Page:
Depressive Symptoms and Cervical Neoplasia in HIV+ Low-Income Minority Women with Human Papillomavirus Infection

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Prior work has related elevated life stress to greater risk of cervical neoplasia in women with human immunodeficiency virus (HIV) and human papillomavirus (HPV).


This study investigated associations between depressive symptoms and cervical neoplasia in HIV+ HPV+ women. Participants were 58 HIV+ HPV+ women.


Participants underwent colposcopy, including HPV screening, Papanicolaou smear, and cervical biopsy to determine study eligibility. Eligible participants completed the Beck Depression Inventory (BDI) and the Center for Epidemiologic Studies-Depression (CES-D) scale.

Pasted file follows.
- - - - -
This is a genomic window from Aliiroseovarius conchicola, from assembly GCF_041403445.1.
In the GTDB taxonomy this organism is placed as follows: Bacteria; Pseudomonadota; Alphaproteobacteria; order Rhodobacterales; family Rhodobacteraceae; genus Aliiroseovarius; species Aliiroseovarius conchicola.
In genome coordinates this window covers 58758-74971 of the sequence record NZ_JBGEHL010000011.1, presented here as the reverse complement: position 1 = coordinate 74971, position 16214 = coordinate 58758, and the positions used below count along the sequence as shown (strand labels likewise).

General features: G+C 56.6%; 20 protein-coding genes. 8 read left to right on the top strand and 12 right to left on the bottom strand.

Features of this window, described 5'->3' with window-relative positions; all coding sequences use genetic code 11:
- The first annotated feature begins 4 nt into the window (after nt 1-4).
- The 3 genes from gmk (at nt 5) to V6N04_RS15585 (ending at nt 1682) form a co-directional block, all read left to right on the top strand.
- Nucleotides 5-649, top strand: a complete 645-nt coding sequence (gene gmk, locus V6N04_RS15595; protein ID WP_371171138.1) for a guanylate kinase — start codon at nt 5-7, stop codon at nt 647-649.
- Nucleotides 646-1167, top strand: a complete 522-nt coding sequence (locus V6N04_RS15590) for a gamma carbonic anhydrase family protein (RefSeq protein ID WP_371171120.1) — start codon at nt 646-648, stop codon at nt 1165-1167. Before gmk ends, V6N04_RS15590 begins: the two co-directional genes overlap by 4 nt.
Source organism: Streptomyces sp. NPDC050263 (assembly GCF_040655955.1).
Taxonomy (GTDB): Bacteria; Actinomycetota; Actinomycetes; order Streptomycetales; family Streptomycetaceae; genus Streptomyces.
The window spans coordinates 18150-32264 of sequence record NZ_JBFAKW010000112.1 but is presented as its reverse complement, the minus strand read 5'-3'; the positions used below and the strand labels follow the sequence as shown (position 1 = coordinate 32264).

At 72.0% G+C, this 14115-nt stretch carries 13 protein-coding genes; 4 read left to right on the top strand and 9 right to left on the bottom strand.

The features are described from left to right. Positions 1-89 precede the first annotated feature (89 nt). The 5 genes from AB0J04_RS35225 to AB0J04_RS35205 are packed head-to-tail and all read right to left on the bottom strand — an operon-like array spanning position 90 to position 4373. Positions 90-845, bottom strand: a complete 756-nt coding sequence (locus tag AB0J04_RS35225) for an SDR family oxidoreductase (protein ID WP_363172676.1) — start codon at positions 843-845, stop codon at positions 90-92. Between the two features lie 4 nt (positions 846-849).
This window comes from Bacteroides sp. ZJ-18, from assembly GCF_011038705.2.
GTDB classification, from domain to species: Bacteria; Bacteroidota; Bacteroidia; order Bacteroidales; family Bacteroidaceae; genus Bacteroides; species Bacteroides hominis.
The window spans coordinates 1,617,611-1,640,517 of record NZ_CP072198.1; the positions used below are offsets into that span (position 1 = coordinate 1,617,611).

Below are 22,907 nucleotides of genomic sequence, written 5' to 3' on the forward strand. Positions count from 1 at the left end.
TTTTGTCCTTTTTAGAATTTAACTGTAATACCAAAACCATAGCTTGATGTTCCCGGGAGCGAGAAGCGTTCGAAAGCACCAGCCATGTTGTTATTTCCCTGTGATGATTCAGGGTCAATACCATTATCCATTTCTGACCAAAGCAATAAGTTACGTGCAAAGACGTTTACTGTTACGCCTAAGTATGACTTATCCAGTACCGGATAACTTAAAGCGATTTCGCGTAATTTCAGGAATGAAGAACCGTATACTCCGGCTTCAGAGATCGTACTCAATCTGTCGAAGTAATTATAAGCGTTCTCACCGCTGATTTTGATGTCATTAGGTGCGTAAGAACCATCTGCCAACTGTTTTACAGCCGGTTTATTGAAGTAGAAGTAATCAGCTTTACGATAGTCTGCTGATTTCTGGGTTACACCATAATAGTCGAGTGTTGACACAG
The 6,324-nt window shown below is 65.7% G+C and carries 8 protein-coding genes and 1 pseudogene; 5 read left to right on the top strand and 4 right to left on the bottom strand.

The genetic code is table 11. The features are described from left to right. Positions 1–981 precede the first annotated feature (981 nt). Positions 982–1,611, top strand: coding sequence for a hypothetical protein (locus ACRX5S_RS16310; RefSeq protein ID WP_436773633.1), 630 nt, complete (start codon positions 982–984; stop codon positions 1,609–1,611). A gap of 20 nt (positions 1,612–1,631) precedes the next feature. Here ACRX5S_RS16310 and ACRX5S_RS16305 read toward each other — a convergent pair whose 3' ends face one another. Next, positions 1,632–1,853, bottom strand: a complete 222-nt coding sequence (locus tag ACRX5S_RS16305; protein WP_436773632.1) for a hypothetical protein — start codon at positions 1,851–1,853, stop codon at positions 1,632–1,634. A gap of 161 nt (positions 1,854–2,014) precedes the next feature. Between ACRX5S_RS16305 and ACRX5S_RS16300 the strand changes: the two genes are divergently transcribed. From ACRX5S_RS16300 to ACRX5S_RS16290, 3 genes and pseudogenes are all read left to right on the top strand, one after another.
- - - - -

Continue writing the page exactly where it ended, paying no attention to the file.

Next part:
Presence and severity of clinically significant depressive symptomatology were associated with cervical neoplasia. Hierarchical logistic regression analysis revealed that women with greater depressive symptoms had marginally greater odds of presenting with cervical neoplasia (BDI: OR = 1.16, p = 0.092; CES-D: OR = 1.15, p = 0.067. Women with greater somatic depressive symptoms, specifically, had significantly greater odds of presenting with cervical neoplasia (BDI: OR = 1.86, p = 0.027; CES-D: OR = 1.56, p = 0.017).


These findings suggest that screening HIV+ women for somatic depression may help identify those at risk for cervical neoplasia. Future depression research with medical populations should discern somatic depressive symptoms from disease symptoms, as they may have important value in independently predicting health outcomes.

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